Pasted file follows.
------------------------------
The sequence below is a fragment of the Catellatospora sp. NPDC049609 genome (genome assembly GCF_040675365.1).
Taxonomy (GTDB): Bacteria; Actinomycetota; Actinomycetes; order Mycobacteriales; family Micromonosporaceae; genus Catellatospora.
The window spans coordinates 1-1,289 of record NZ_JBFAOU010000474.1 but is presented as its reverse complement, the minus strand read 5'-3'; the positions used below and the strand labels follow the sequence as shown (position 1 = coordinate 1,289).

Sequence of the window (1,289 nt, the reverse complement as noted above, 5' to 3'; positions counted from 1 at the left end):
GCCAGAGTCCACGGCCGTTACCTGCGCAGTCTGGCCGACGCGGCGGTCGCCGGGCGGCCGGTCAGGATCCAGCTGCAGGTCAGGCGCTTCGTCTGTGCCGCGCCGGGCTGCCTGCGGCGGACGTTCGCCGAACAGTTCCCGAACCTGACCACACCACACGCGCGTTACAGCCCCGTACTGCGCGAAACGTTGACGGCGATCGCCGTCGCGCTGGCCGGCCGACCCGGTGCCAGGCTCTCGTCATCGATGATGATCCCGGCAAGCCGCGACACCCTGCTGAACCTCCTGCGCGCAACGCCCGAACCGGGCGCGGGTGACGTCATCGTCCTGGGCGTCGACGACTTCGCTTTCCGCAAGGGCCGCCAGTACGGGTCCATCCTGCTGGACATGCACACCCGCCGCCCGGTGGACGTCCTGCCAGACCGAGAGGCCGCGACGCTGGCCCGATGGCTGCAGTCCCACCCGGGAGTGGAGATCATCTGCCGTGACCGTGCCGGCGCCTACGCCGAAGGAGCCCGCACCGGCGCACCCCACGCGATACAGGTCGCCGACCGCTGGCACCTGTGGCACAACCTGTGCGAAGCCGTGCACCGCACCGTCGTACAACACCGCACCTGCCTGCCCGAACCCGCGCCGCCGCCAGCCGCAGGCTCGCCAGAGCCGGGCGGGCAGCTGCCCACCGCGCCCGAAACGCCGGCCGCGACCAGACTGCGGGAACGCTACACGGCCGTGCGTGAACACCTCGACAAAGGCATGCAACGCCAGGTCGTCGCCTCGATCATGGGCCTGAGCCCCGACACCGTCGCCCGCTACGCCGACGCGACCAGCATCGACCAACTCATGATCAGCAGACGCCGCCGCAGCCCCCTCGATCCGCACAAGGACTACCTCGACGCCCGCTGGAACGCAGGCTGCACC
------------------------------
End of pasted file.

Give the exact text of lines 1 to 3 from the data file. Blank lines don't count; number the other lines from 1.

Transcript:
The sequence below is a fragment of the Catellatospora sp. NPDC049609 genome (genome assembly GCF_040675365.1).
Taxonomy (GTDB): Bacteria; Actinomycetota; Actinomycetes; order Mycobacteriales; family Micromonosporaceae; genus Catellatospora.
The window spans coordinates 1-1,289 of record NZ_JBFAOU010000474.1 but is presented as its reverse complement, the minus strand read 5'-3'; the positions used below and the strand labels follow the sequence as shown (position 1 = coordinate 1,289).